Bible Reading Plan – July 23-29
Bible Project Reading Plan (July 23-29):
Nehemiah 4-13, Esther 1-10, Daniel 1-3, Psalm 49-55
Esther is one of the most fascinating books in the Old Testament, and another testimony to the beautiful art of storytelling portrayed in the Bible. The Bible Project video below is helpful in demonstrating this: the story is well structured, uses irony well, has wonderful plot twists, and demonstrates a deeper meaning than just the retelling of a nice story. Esther, truly, should get more notice from Christians than it likely does, and easily could be re-adapted for the cinematic screen today, with updated themes and settings.
Well, it could, but such an adaptation would rob the story of one of the main underlining themes, which may come as something slightly unexpected: the finishing of the work of Saul, son of Kish, the first (disgraced) king of Israel. Saul, it may be remembered, had the kingdom removed from him by God, when Saul refused to kill Agag (remember that name!) and the choicest of the animals of the Amalekites. We read in 1 Samuel:
Saul and the troops spared Agag, and the best of the sheep, goats, cattle, and choice animals, as well as the young rams and the best of everything else. They were not willing to destroy them, but they did destroy all the worthless and unwanted things.
Then the word of the LORD came to Samuel, “I regret that I made Saul king, for he has turned away from following me and has not carried out my instructions.”
So Samuel became angry and cried out to the LORD all night. Early in the morning Samuel got up to confront Saul, but it was reported to Samuel, “Saul went to Carmel where he set up a monument for himself. Then he turned around and went down to Gilgal.”
When Samuel came to him, Saul said, “May the LORD bless you. I have carried out the LORD ‘s instructions.” Samuel replied, “Then what is this sound of sheep, goats, and cattle I hear?”
1 Samuel 15:9-14 (CSB17)
Instead of destroying the livestock, and the king, Saul kept them, and allowed the people to do the same.
The Amalekites were a source of trouble for the Israelites since they had first met them during the trek to Sinai. Instead of allowing the people to pass, the Amalekites attacked the weak Israelites, who survived because of God’s good favor over them. God swore that he would not leave the Amelekites unpunished, and that he would destroy them from the earth for their treachery. The failure of Saul hints at the impossible: the failure of God to keep his word (see Exo 17:8-16).
When we come to Esther, we find that the chief antagonist is identified as Haman, an Agagite (3:1; remember that name?). The story unfolds, showing that God’s concern for his people is often times worked out through unusual circumstances, “lucky” occurrences, and happenstance. Yet, his providential hand is behind it all. While he is not mentioned, his concerns and desires are worked out in the “real world,” as it is. Nowhere is this better seen then in the destruction of Agag through his descendant, Haman and his sons. God uses the bravery of Esther, and the cunning of Mordecai, to bring about his good pleasure, mentioned centuries before and thwarted through the sin of Saul.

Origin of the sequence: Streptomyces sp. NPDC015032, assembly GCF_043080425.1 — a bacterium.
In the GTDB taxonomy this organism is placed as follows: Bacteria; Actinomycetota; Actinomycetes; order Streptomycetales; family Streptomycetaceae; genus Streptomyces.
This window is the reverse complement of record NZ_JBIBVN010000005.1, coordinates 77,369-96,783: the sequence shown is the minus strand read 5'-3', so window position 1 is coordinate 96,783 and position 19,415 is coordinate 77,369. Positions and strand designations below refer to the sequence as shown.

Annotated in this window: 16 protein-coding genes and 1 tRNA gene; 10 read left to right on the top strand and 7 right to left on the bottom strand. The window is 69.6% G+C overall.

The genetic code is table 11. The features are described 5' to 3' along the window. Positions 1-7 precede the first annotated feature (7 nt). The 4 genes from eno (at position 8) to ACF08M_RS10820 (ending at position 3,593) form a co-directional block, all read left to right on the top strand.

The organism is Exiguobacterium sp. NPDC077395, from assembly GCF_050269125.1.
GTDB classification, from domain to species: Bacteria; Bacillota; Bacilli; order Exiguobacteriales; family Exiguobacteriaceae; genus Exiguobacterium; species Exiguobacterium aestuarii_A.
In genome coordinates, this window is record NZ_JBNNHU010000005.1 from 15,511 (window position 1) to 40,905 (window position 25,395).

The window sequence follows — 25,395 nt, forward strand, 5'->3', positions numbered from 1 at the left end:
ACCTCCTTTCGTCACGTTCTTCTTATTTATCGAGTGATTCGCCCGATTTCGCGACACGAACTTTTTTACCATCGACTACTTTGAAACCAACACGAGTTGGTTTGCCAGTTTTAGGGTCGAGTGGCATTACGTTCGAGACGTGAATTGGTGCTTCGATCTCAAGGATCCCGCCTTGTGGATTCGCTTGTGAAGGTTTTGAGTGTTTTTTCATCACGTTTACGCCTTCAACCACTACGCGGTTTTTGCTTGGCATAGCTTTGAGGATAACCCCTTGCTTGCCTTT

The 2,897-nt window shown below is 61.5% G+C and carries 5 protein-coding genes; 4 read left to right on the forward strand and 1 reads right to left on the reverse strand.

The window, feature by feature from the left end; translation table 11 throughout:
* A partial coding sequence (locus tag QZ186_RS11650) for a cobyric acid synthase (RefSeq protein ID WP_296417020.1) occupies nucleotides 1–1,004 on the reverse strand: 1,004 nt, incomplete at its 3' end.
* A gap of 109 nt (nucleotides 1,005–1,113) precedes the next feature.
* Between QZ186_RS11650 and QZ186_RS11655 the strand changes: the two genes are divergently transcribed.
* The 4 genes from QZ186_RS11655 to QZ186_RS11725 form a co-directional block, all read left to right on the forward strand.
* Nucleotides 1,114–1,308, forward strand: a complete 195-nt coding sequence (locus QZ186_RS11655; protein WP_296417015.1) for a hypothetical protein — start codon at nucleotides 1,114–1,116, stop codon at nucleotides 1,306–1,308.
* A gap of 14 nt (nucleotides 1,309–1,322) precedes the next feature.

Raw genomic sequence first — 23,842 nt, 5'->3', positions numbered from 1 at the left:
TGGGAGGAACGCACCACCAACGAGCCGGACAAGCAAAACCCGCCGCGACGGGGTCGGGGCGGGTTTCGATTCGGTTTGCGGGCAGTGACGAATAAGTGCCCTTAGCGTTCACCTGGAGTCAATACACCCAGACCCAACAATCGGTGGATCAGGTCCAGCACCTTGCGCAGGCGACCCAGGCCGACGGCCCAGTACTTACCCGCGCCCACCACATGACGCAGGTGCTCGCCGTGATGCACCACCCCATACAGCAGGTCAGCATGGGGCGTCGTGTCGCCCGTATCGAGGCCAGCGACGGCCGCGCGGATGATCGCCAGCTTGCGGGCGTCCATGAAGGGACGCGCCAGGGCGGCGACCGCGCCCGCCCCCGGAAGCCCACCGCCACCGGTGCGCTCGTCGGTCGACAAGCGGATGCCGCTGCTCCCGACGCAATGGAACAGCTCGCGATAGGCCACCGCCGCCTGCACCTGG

Two things are of special note, one that seals (for me, at least) this connection, and one of prophetic importance. First, the refrain at the end of Esther, as the Jews defend themselves by putting their enemies to death, that they refused to “seize any plunder” (Est 9:10; cf. 9:15, 16). This is to show, with great finesse, that the people here followed the leadership of Mordecai for the good, while the people had followed Saul’s poor leadership to their harm. In 1 Samuel again, we read
The LORD anointed you king over Israel and then sent you on a mission and said: ‘Go and completely destroy the sinful Amalekites. Fight against them until you have annihilated them.’ So why didn’t you obey the LORD? Why did you rush on the plunder and do what was evil in the LORD ‘s sight?
1 Samuel 15:17-19 (CSB17)
The people under Saul’s rule ignored the voice of God, rushed on the plunder, and left the king alive. The Jews is Susa and other parts of the kingdom fully followed the voice of the Lord, killing all of the Amalekites and seizing none of the spoil. God uses his people to destroy the Amalekites, just as he foretold. God’s word is true, and he is good to his word.
But, secondly, we are to understand that the fate of the Amalekites is not limited to them alone. God’s wrath was pointed toward the Amalekites for their desire to destroy the people of God, and God’s wrath has not averted from his enemies. While the Amalekites are a clear example of this, the point is made firmly in Ester that “the Jews [had] the right to assemble and defend themselves, to destroy, kill, and annihilate every ethnic and provincial army hostile to them” (Est 8:11). All who stand against God and his people will face his wrath in the end.
Seek the Lord while he can be found, while the year of the Lord’s favor is upon us!